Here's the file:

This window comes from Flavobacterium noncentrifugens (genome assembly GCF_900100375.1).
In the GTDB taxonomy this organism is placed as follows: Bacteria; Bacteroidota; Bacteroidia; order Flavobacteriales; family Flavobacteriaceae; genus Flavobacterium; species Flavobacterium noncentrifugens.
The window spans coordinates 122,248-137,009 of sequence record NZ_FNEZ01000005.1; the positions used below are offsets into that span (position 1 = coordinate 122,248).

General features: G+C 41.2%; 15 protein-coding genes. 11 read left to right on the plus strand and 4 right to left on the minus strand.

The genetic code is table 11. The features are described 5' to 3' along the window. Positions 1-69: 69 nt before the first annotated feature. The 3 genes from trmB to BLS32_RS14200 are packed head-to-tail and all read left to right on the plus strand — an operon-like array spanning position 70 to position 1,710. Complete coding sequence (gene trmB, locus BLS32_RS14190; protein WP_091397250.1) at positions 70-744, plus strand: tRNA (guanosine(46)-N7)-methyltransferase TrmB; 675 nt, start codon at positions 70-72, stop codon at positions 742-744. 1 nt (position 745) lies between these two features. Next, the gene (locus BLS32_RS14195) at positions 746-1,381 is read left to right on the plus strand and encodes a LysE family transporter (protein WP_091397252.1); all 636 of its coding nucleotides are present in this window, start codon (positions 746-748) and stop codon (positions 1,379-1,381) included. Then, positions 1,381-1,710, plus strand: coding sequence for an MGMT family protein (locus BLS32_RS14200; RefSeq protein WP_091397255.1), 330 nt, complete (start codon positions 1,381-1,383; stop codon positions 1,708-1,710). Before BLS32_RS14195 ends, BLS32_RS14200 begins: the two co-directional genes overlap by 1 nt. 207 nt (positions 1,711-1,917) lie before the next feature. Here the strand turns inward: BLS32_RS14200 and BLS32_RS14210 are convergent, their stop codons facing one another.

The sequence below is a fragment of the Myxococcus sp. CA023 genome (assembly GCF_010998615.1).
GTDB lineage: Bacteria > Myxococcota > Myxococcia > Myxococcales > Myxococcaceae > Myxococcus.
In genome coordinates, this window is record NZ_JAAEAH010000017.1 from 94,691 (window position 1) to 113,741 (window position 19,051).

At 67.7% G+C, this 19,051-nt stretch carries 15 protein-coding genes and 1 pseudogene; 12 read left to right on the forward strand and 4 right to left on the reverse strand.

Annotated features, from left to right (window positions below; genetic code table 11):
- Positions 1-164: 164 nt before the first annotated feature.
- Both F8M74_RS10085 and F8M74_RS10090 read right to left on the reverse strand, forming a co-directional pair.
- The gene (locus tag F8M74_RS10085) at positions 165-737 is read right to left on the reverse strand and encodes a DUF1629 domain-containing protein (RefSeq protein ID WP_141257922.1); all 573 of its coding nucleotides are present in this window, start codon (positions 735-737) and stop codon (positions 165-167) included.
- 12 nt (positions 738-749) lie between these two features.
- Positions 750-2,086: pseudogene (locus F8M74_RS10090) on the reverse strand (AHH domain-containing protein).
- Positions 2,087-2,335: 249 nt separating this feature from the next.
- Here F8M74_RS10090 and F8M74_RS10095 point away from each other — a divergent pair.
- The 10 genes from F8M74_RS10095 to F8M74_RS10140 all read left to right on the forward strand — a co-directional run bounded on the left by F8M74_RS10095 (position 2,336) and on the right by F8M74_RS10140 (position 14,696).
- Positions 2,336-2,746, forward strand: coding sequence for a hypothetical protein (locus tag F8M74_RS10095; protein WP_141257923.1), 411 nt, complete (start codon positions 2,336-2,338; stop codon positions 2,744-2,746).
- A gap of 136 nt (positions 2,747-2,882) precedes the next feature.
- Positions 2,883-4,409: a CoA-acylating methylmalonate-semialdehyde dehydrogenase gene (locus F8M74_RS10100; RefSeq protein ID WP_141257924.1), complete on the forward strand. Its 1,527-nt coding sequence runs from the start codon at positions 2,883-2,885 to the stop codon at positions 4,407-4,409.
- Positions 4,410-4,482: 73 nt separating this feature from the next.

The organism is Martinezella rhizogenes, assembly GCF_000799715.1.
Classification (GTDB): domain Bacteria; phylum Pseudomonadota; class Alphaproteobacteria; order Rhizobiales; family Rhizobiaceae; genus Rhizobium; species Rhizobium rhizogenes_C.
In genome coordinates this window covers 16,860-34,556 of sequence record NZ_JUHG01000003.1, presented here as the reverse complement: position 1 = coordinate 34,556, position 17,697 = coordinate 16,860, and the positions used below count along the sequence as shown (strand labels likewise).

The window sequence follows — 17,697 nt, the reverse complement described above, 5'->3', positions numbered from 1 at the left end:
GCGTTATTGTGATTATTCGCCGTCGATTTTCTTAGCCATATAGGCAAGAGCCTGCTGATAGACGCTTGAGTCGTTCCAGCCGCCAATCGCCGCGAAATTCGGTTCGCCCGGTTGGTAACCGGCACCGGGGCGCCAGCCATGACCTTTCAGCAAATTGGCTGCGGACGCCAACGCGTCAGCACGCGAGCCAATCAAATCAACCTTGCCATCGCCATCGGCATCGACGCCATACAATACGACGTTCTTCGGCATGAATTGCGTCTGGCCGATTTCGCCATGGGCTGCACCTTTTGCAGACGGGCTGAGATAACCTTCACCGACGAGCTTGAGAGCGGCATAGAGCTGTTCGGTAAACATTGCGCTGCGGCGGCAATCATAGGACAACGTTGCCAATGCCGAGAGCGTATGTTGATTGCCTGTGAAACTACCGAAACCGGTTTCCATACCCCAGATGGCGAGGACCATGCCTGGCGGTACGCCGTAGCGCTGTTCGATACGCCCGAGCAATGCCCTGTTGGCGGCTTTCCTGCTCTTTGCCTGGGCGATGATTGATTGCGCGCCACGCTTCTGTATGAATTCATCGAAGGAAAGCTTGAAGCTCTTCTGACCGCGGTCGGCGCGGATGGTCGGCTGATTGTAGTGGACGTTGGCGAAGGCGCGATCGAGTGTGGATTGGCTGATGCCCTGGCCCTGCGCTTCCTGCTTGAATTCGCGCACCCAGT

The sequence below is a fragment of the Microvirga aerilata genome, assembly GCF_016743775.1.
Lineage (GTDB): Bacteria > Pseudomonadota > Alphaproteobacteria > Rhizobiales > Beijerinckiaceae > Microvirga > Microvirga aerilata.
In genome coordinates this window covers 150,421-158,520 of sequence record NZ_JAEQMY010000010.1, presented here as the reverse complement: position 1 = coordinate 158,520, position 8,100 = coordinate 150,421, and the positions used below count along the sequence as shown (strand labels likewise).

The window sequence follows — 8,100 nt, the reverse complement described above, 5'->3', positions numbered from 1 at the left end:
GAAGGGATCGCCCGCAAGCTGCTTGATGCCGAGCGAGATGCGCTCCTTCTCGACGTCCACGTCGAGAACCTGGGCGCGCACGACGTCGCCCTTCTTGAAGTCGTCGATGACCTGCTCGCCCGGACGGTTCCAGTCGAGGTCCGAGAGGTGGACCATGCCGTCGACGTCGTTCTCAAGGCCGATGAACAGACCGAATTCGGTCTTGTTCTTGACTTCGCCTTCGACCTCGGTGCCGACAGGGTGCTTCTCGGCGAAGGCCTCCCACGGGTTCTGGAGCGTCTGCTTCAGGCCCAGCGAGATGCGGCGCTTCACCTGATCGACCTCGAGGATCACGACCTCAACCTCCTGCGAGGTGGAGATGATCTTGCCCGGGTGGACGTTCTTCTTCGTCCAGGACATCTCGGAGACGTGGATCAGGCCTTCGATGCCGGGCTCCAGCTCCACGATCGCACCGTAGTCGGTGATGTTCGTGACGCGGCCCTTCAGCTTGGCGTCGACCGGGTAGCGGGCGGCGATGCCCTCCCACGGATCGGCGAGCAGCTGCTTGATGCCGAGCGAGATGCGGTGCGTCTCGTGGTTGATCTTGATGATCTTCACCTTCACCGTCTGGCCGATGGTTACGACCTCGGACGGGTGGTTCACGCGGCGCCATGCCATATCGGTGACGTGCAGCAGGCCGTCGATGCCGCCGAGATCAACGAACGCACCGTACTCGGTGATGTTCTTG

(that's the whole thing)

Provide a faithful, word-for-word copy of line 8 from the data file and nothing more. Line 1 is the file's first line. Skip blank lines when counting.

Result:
In genome coordinates, this window is record NZ_JAAEAH010000017.1 from 94,691 (window position 1) to 113,741 (window position 19,051).